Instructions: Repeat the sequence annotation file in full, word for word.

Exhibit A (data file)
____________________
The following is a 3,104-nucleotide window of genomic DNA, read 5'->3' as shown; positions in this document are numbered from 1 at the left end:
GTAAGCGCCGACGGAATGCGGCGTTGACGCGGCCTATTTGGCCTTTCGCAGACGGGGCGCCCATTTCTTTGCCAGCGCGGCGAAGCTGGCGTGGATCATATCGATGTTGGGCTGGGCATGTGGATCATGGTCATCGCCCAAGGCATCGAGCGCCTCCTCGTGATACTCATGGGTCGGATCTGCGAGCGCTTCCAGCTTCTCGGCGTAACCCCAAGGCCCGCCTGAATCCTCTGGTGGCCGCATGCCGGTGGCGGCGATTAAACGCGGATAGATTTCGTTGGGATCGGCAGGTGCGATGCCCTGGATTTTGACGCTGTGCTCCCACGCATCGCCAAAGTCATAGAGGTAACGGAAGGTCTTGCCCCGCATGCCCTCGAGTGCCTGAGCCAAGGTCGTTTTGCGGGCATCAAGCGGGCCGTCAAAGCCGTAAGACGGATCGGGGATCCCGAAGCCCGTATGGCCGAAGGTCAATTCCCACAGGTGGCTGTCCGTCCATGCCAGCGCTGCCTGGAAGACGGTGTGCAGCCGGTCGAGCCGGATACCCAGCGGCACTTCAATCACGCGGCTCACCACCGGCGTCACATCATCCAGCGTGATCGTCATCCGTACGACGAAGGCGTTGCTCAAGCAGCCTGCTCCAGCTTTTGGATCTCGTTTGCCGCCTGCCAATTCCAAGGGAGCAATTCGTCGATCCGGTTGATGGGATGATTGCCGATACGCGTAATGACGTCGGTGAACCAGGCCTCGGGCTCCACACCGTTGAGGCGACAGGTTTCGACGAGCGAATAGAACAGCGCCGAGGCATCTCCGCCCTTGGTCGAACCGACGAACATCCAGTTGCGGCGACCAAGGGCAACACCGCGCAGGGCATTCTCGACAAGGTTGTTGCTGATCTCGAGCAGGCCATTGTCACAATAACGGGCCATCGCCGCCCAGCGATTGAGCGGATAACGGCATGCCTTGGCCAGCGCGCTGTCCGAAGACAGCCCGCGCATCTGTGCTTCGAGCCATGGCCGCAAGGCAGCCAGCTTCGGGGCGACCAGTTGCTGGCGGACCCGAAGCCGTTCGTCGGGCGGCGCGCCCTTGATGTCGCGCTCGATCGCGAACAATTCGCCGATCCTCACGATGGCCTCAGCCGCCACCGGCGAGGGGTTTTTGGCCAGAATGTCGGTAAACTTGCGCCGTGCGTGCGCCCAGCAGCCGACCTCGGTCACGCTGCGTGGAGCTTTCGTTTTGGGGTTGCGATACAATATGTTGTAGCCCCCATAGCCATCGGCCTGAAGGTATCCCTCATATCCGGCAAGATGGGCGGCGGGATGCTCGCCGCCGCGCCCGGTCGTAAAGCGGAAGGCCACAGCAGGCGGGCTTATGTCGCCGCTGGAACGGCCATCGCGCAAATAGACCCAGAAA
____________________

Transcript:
The following is a 3,104-nucleotide window of genomic DNA, read 5'->3' as shown; positions in this document are numbered from 1 at the left end:
GTAAGCGCCGACGGAATGCGGCGTTGACGCGGCCTATTTGGCCTTTCGCAGACGGGGCGCCCATTTCTTTGCCAGCGCGGCGAAGCTGGCGTGGATCATATCGATGTTGGGCTGGGCATGTGGATCATGGTCATCGCCCAAGGCATCGAGCGCCTCCTCGTGATACTCATGGGTCGGATCTGCGAGCGCTTCCAGCTTCTCGGCGTAACCCCAAGGCCCGCCTGAATCCTCTGGTGGCCGCATGCCGGTGGCGGCGATTAAACGCGGATAGATTTCGTTGGGATCGGCAGGTGCGATGCCCTGGATTTTGACGCTGTGCTCCCACGCATCGCCAAAGTCATAGAGGTAACGGAAGGTCTTGCCCCGCATGCCCTCGAGTGCCTGAGCCAAGGTCGTTTTGCGGGCATCAAGCGGGCCGTCAAAGCCGTAAGACGGATCGGGGATCCCGAAGCCCGTATGGCCGAAGGTCAATTCCCACAGGTGGCTGTCCGTCCATGCCAGCGCTGCCTGGAAGACGGTGTGCAGCCGGTCGAGCCGGATACCCAGCGGCACTTCAATCACGCGGCTCACCACCGGCGTCACATCATCCAGCGTGATCGTCATCCGTACGACGAAGGCGTTGCTCAAGCAGCCTGCTCCAGCTTTTGGATCTCGTTTGCCGCCTGCCAATTCCAAGGGAGCAATTCGTCGATCCGGTTGATGGGATGATTGCCGATACGCGTAATGACGTCGGTGAACCAGGCCTCGGGCTCCACACCGTTGAGGCGACAGGTTTCGACGAGCGAATAGAACAGCGCCGAGGCATCTCCGCCCTTGGTCGAACCGACGAACATCCAGTTGCGGCGACCAAGGGCAACACCGCGCAGGGCATTCTCGACAAGGTTGTTGCTGATCTCGAGCAGGCCATTGTCACAATAACGGGCCATCGCCGCCCAGCGATTGAGCGGATAACGGCATGCCTTGGCCAGCGCGCTGTCCGAAGACAGCCCGCGCATCTGTGCTTCGAGCCATGGCCGCAAGGCAGCCAGCTTCGGGGCGACCAGTTGCTGGCGGACCCGAAGCCGTTCGTCGGGCGGCGCGCCCTTGATGTCGCGCTCGATCGCGAACAATTCGCCGATCCTCACGATGGCCTCAGCCGCCACCGGCGAGGGGTTTTTGGCCAGAATGTCGGTAAACTTGCGCCGTGCGTGCGCCCAGCAGCCGACCTCGGTCACGCTGCGTGGAGCTTTCGTTTTGGGGTTGCGATACAATATGTTGTAGCCCCCATAGCCATCGGCCTGAAGGTATCCCTCATATCCGGCAAGATGGGCGGCGGGATGCTCGCCGCCGCGCCCGGTCGTAAAGCGGAAGGCCACAGCAGGCGGGCTTATGTCGCCGCTGGAACGGCCATCGCGCAAATAGACCCAGAAA